With these methods, used in conjunction with other scattering, spectroscopy and imaging techniques, researchers can comprehensively analyze any changes occurring in the crystal structure, electronic structure, chemical composition and morphology of battery electrode materials.

Alternatives to lithium batteries


Li-ion batteries are the most widely-used battery type today for good reason – their electrical storage capacities are virtually unmatched. But that does not mean that they are necessarily the best choice to support future endeavors.

The production of Li-ion batteries requires the mining and transport of other metals, such as cobalt, which historically do not have the most stable supply chains.12 As a result, the investigation, analysis and development of alternative battery chemistries has become a key area of focus for many research groups.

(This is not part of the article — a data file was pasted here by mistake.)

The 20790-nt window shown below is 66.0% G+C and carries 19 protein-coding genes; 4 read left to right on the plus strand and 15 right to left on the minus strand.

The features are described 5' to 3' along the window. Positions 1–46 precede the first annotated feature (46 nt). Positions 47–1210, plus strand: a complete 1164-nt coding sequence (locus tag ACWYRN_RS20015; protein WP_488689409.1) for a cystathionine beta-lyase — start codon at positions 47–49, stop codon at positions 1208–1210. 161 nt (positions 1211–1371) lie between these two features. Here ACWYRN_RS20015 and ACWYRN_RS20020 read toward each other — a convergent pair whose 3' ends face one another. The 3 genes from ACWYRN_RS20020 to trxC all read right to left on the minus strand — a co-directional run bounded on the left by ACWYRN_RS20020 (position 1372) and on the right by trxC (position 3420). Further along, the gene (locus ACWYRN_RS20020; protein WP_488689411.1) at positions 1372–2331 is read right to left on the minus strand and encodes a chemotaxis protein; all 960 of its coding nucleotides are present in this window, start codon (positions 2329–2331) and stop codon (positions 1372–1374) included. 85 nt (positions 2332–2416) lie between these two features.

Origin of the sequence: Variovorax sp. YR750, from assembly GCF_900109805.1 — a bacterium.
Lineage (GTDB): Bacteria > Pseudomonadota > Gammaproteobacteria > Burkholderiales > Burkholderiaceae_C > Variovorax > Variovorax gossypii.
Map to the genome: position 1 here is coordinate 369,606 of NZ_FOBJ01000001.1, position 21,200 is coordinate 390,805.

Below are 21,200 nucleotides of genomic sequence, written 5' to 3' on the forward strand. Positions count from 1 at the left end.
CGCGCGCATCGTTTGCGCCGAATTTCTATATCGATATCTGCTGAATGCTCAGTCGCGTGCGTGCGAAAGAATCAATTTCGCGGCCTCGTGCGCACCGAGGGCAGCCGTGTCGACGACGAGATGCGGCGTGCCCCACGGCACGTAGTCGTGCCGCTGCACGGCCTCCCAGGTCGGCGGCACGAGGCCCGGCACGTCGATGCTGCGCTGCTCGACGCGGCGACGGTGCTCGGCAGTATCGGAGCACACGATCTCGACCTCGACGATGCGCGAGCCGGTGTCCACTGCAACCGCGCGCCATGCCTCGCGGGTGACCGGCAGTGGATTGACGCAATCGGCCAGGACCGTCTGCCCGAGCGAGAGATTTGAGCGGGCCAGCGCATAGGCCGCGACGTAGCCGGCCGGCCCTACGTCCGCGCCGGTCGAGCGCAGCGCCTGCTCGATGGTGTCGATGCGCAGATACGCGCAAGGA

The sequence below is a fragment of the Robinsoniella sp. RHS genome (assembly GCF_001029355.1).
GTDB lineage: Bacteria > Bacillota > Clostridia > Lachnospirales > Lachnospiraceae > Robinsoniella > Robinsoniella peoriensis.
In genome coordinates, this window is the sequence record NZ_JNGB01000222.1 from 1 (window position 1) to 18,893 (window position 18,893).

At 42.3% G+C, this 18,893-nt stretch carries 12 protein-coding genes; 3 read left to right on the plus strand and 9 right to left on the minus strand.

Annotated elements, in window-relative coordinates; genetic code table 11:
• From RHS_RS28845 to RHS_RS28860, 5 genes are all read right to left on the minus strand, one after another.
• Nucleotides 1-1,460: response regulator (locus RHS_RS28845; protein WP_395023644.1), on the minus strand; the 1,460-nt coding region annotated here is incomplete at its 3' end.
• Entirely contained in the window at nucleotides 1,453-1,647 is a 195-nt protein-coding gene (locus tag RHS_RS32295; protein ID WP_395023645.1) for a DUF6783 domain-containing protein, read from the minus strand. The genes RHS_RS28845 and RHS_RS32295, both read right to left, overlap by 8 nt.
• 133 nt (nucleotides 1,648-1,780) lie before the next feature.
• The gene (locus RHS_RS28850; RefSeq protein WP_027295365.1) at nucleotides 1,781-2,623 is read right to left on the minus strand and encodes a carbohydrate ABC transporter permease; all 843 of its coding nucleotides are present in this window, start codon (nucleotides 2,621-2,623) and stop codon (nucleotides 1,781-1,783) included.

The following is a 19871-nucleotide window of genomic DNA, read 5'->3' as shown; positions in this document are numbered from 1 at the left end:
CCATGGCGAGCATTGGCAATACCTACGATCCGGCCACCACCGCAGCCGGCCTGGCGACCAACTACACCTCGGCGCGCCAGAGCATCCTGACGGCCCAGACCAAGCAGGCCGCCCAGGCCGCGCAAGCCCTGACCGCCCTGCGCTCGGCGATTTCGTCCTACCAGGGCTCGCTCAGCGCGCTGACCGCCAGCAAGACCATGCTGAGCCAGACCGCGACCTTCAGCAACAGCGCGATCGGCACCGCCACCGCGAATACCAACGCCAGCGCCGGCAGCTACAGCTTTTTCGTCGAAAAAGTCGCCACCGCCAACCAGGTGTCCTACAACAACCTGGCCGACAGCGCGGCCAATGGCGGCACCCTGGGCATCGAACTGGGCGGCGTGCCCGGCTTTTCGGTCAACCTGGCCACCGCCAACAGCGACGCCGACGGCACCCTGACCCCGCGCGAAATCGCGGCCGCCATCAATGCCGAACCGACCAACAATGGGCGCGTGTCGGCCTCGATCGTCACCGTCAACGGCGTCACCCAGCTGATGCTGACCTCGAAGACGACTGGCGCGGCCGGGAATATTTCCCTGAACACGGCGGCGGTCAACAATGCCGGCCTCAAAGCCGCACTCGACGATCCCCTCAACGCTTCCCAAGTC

“Sodium is [interesting] essentially because it's inexpensive and ubiquitous, as opposed to lithium, which is just concentrated in relatively few countries,” said Dr. Scott J. Lilley, project manager at the Faraday Institution’s NEXGENNA project – a research initiative uniting researchers from across the United Kingdom who are working to accelerate sodium battery development.

“It promises a cheap battery, a cheap, sustainable battery, so that's why it's interesting. The price you pay for that [is that] sodium is heavier [in terms of atomic weight], so you get less energy density. And so that's the challenge – we're working on ways of making sodium ion [batteries] as sustainable as possible, but also maximizing its energy density and its other properties for applications.”